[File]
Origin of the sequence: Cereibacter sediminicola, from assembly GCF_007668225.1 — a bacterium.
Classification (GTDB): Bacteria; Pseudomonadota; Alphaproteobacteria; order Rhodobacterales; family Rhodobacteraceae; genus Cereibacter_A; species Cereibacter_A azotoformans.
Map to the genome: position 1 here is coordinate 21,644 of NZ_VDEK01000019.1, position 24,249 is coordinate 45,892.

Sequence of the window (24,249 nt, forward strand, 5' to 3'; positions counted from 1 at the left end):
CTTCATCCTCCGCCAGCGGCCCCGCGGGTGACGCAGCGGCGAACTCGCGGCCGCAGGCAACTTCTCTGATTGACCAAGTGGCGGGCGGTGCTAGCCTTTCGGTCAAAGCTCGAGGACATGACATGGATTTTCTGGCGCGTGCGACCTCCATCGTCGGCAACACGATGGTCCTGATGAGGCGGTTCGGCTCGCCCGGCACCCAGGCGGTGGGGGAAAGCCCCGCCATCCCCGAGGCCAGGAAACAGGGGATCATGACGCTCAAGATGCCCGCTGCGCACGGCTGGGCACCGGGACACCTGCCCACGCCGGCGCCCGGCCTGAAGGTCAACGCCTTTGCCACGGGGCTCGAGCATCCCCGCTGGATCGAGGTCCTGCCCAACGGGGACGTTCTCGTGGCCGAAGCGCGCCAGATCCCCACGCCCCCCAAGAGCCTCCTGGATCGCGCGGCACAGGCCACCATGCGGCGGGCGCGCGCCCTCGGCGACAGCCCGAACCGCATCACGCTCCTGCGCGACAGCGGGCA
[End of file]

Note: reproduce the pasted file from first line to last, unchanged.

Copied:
Origin of the sequence: Cereibacter sediminicola, from assembly GCF_007668225.1 — a bacterium.
Classification (GTDB): Bacteria; Pseudomonadota; Alphaproteobacteria; order Rhodobacterales; family Rhodobacteraceae; genus Cereibacter_A; species Cereibacter_A azotoformans.
Map to the genome: position 1 here is coordinate 21,644 of NZ_VDEK01000019.1, position 24,249 is coordinate 45,892.

Sequence of the window (24,249 nt, forward strand, 5' to 3'; positions counted from 1 at the left end):
CTTCATCCTCCGCCAGCGGCCCCGCGGGTGACGCAGCGGCGAACTCGCGGCCGCAGGCAACTTCTCTGATTGACCAAGTGGCGGGCGGTGCTAGCCTTTCGGTCAAAGCTCGAGGACATGACATGGATTTTCTGGCGCGTGCGACCTCCATCGTCGGCAACACGATGGTCCTGATGAGGCGGTTCGGCTCGCCCGGCACCCAGGCGGTGGGGGAAAGCCCCGCCATCCCCGAGGCCAGGAAACAGGGGATCATGACGCTCAAGATGCCCGCTGCGCACGGCTGGGCACCGGGACACCTGCCCACGCCGGCGCCCGGCCTGAAGGTCAACGCCTTTGCCACGGGGCTCGAGCATCCCCGCTGGATCGAGGTCCTGCCCAACGGGGACGTTCTCGTGGCCGAAGCGCGCCAGATCCCCACGCCCCCCAAGAGCCTCCTGGATCGCGCGGCACAGGCCACCATGCGGCGGGCGCGCGCCCTCGGCGACAGCCCGAACCGCATCACGCTCCTGCGCGACAGCGGGCA